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    • This paper investigates the relationships between gender, sexuality and space, understood both in material and discursive terms. To this end, it brings under the spotlight Safe Zones, an anti-homophobia campaign spearheaded in 2011 and 2012 by the University of the Witwatersrand in Johannesburg, South Africa. More specifically, the paper draws upon Queer Linguistics in order to deconstruct a sample of banal sexed signs, produced as part of the campaign. Essentially, the argument is that Safe Zones contributed to changing, albeit fleetingly, the character of university corridors, notice boards and office doors. The campaign brought about a sexed visual environment, one in which the invoking of specific identities went hand in hand with the highlighting of more fluid practices and processes. Because of the multimodal nature of the data, the paper argues for the need for Queer Linguistics to engage with the no less meaningful visual and material properties of public texts.
  • Over the monochrome rainbow: Heteronormativity in ESL reading texts and textbooks
    • Author: Joshua M. Paiz
    • Source: Journal of Language and Sexuality, Volume 4, Issue 1, 2015, pages: 77 –101
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    • This exploratory study examines the reflection of heteronormativity in English as a Second Language (ESL) reading texts and textbooks aimed at a college-aged audience and a range of proficiency levels. Heteronormativity is the portrayal of the heterosexual sexual identity as the only acceptable and/or normal sexual identity option (Dalley & Campbell 2006). This is often realized through the presentation of only heterosexual relationship structures, while also lacking any alternative relationship structures. The sample for this study consisted of forty-five reading texts/textbooks (ntext = 14; ntextbook = 31). These sample materials were examined by looking for examples of normative relationships and family structures exhibited in the main prose, textual examples, visual elements, and question/discussion activities. After examining the samples, each sample was given a numerical rating on 1–3 nominal level scale; 1 being non-heteronormative, 2 being low-heteronormative, and 3 being heteronormative. The data were then broken down to examine heteronormativity ratings by publisher, text-type, proficiency level, and year of publication. Average heteronormativity ratings were then calculated for each category of the data. These averages were then compared for the types of materials (texts and textbooks) and publishers examined. Changes in the average heteronormativity rating for each 5-year period are also reported. This paper will conclude by highlighting the need for less heteronormative ESL reading materials as these materials often function as valuable identity resources for language learners, and they often allow instructors to create a more diverse classroom environment by queering the classroom discourse.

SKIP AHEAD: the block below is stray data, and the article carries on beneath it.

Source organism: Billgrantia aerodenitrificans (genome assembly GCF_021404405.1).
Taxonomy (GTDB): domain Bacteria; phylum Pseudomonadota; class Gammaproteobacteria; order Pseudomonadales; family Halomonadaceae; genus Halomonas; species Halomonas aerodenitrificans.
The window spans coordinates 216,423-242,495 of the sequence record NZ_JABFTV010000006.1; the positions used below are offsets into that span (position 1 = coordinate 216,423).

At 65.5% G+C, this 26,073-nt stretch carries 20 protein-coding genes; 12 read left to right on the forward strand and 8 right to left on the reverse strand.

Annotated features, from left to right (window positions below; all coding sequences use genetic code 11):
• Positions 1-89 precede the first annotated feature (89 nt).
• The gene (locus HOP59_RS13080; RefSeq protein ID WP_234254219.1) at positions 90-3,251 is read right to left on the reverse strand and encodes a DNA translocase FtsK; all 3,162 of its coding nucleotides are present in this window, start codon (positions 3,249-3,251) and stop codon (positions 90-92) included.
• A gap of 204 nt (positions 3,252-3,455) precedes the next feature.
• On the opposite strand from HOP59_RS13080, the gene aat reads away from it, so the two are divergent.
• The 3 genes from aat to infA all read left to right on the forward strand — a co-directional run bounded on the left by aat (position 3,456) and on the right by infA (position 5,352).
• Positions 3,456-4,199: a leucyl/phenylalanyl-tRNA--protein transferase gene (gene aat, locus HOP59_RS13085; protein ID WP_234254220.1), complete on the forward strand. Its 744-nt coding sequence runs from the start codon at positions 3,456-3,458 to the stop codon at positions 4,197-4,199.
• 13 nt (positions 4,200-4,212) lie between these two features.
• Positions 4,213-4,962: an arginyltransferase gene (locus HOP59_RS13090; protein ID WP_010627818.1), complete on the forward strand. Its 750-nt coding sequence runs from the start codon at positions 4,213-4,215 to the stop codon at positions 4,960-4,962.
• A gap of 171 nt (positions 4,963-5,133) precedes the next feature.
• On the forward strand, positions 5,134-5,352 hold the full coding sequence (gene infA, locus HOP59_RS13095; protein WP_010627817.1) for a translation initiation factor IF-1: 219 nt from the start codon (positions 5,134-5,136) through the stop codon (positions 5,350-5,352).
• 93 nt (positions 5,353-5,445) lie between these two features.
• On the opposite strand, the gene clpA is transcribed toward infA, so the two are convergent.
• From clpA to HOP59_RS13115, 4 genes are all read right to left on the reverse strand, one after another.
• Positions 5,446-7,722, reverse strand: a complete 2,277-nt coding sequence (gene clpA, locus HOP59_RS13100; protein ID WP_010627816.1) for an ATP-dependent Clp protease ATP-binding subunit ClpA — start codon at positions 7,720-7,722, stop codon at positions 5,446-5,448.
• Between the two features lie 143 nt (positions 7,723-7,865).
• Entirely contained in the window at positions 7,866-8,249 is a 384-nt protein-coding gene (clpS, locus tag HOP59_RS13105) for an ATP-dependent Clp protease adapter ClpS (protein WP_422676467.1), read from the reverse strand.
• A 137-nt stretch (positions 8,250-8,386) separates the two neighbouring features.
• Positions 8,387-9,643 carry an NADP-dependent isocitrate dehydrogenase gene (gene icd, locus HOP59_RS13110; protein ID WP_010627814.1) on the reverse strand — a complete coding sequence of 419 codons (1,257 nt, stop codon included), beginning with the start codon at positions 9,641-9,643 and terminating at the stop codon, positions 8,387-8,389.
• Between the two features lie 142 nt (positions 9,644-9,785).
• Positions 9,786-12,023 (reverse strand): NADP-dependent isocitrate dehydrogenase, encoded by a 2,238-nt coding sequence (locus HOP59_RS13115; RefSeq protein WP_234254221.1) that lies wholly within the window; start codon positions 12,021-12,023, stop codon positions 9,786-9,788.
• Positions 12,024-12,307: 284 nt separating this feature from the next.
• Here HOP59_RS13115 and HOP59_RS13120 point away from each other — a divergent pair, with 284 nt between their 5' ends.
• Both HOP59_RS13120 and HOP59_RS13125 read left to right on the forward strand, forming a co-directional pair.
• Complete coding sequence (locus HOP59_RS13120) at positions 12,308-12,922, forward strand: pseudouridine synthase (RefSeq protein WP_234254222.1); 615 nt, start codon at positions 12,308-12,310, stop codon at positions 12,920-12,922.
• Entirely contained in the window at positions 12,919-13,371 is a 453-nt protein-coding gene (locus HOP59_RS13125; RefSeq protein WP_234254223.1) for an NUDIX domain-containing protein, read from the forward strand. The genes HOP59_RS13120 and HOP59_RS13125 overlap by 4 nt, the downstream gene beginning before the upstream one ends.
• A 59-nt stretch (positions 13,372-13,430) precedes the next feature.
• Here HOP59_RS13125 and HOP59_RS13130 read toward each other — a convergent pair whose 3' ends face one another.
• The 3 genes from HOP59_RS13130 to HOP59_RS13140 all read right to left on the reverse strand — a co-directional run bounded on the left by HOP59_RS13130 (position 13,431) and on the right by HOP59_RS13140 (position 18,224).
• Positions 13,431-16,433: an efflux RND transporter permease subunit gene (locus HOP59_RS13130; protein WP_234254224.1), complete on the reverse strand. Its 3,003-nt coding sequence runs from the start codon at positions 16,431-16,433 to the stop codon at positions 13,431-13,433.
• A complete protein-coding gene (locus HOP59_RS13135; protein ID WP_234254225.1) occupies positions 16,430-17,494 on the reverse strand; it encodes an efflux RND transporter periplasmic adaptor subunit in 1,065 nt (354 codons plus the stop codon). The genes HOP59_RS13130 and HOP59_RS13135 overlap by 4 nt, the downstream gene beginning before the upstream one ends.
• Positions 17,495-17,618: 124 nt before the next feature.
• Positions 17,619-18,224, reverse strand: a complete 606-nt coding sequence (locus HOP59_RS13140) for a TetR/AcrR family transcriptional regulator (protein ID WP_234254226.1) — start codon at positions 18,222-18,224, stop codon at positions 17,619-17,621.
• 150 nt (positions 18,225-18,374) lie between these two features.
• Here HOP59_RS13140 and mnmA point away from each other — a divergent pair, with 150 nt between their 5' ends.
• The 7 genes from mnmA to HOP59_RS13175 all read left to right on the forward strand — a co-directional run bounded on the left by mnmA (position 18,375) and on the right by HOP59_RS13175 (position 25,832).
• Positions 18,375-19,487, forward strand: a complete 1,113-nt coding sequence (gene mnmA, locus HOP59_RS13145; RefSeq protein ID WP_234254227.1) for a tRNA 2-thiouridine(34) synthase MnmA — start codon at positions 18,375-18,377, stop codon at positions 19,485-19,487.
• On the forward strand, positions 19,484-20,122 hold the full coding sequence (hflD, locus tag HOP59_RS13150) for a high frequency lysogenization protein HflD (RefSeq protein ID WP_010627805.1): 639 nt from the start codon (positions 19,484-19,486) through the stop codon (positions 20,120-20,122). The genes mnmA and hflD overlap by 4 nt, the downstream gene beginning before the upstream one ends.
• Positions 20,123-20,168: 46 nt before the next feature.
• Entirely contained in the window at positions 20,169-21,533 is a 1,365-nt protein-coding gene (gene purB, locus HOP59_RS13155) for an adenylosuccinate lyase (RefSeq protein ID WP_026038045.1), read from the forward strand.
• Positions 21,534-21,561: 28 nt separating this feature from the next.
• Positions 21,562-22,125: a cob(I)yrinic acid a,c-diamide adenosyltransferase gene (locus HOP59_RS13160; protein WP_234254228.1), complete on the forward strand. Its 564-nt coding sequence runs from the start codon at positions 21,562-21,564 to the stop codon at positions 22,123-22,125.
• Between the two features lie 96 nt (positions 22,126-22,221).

• 'I think Houston wants a kiss right?': Linguistic constructions of heterosexualities at Eurovision Song Contest press conferences
    • Author: Heiko Motschenbacher
    • Source: Journal of Language and Sexuality, Volume 1, Issue 2, 2012, pages: 127 –150
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    • This article provides an ethnographically based discourse analysis of linguistic practices of heterosexual construction in a transnational media context, Eurovision Song Contest press conferences. It aims to shed light on how research on heterosexualities can contribute to the critical discussion of heteronormativity as commonly found in Queer Linguistics. The analysis identifies the following patterns of heterosexual construction: 1. talk about spouses, partners and family, 2. talk about heterosexual love song lyrics, 3. binary gender polarisation, and 4. the projecting of heteronormative desire onto participants. This order roughly corresponds to an increase in the heteronormative force of the constructions found. More blatant forms of heteronormative enforcement prove to cause negative reactions in this community of practice. It is argued that the sexual constructions documented incorporate aspects of both sexual identity and desire and that the transnational salience of the context facilitates a stronger confrontation of heterosexual construction with alternative discourses.